A new report from Oliver Sartor of CDC Climat Research and Thomas Spencer of IDDRI (Institute for Sustainable Development and International Relations) shows that the impact of higher carbon prices will not drive the energy-intensive industry out of Poland.
Photo: Patnow coal power station (photo: Ecotist)
In a new study, An Empirical Assessment of the Risk of Carbon Leakage in Poland, Oliver Sartor of CDC Climate Research and Thomas Spencer of IDDRI, look at the impact of EU climate policy (in particular, the EU Emission Trading Scheme) on Poland’s energy-intensive industry.
Poland is of course known as the staunchest opponent of more far-reaching climate measures. The country is strongly dependent on coal-fired power generation; its share of coal-fired power in its total power production is even higher than in China and more than twice as high as the EU-15 average.
Nonetheless, the authors conclude that the impact of higher carbion prices – of up to €30/ton – will not drive the energy-intensive industry out of Poland. This is for a large part so because, as they put it, “the mitigating measures provided for in the EU Directive are effective at removing the vast majority of direct and indirect carbon costs for Polish industry”.
I have to admit that I was not aware of those “mitigating measures”. As it turns out, the electricity sector in Poland will receive “a transitional free allocation from Phase III of the EU ETS (2013-2020)”. In addition, “direct compensation for electricity intensive industries is envisaged in the ETS Directive”, the authors note. In other words, the Polish government is allowed to support both its electricity and its industrial sector from the impacts of EU climate policy. Interesting to know!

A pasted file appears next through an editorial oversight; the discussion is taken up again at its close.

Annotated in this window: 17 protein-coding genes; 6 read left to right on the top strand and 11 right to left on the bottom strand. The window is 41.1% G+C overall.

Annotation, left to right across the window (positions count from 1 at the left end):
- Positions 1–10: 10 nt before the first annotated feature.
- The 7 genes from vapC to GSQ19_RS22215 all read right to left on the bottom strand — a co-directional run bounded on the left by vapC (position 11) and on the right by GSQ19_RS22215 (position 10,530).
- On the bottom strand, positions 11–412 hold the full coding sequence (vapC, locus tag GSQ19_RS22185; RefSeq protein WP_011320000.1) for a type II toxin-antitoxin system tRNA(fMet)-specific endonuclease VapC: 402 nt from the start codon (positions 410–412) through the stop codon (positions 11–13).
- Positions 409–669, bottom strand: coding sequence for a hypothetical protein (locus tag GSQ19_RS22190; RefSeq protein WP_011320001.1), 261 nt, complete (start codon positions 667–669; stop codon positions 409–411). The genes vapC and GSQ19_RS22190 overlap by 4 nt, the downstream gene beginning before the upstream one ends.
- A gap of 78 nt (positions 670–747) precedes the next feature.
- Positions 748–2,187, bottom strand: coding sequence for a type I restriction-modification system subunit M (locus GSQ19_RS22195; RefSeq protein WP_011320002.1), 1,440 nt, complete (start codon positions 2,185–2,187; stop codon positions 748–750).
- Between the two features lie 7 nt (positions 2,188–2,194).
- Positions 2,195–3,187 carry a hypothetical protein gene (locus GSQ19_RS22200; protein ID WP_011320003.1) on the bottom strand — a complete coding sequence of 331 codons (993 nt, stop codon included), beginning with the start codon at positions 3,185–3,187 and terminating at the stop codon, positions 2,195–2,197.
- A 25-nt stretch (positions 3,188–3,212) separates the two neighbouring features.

The authors conclude from their research that “firstly, EU climate policy can be made more stringent without inducing risks of significant carbon leakage. The current benchmarking system appears to be reasonably effective at providing a level playing field while not structurally disadvantaging less carbon efficient Member States like Poland. Secondly, it seems vital to maintain a harmonized climate policy for the industrial and electricity sector. Without this, the internal market would be exposed to unacceptable risks of distortion. Finding a harmonized mechanism to deal with indirect carbon costs may be a key to unlocking Polish support to future policy developments.”